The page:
#19

To answer your question.

Incomes at the top have risen dramatically over the last several decades due to rising productivity for which few of them are responsible (even in part). I would say a “fair share” over those decades would have been whatever would have been required to see that the benefits of rising productivity were shared, not equally, but in proportion to the more equitable income differentials that existed 4 decades ago.

Going forward, to take an extreme example, if robots and AI make work almost redundant, but all its potential gains go to the owners and nothing to the displaced workers, there would be little point in the robots producing anything for the mass of people as they’d not have the money to buy what the robots could produce.

We need an equitable sharing of the wealth of the country. That 40% of Americans live in poverty is proof that the economy is not working for all. Getting taxes right, the uber-rich especially, paying their fair share could provide the funds for a better country, ad it did following WWll - let’s go back to that, that would be “paying their fair share”.


#20

The Obama administration released a study on AI and automation in December of 2016. It showed that many jobs will likely be eliminated because of automation, the report linked below says that as many as 47% of all jobs could be lost via automation, other studies show even higher numbers. Who owns and benefits from this will be a big debate in the coming years, and this has not happened in a very long time. Socialists, whether people like it or not, will be central in this debate. Here is the one mention of ownership in the report:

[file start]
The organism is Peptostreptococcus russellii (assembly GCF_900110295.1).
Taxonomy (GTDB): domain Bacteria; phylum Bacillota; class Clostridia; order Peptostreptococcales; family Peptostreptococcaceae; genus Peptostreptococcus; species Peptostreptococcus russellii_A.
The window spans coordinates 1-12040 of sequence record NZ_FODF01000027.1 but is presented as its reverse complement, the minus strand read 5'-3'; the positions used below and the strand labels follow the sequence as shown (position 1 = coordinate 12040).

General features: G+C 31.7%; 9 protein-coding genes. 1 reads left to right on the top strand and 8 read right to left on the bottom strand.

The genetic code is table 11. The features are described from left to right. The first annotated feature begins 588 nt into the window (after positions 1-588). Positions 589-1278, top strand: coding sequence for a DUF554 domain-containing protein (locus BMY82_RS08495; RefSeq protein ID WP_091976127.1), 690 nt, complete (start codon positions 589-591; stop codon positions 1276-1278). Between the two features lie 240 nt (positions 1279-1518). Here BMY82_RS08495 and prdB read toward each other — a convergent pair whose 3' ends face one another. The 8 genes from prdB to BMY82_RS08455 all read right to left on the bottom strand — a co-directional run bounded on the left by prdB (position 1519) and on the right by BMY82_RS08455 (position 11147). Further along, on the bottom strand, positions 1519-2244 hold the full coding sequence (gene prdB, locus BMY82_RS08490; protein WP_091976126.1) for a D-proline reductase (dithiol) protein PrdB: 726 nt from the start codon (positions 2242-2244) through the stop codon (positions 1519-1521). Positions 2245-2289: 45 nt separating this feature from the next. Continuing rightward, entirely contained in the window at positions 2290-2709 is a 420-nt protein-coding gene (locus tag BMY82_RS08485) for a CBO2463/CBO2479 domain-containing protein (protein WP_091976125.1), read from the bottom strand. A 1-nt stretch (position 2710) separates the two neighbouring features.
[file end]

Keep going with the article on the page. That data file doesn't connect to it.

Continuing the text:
AI-driven technological change could lead to even larger disparities in income between capital owners and labor. For example, Brynjolfsson and McAfee argue that current trends in the labor market, such as declining wages in the face of rising productivity, are indicative of a more drastic change in the distribution of economic benefits to come. Rather than everyone receiving at least some of the benefit, the vast majority of that value will go to a very small portion of the population: “superstar-biased technological change.” Superstar-biased technological change is somewhat similar to skill-biased technological change, but the benefits of technology accrue to an even smaller portion of society than just the highly-skilled workers. The winner-take-most and winner-take-all nature of the information technology market means that the fortunate few are likely to emerge as victors of the market. This would exacerbate the current trend in the rising fraction of total income going to the top 0.01 percent.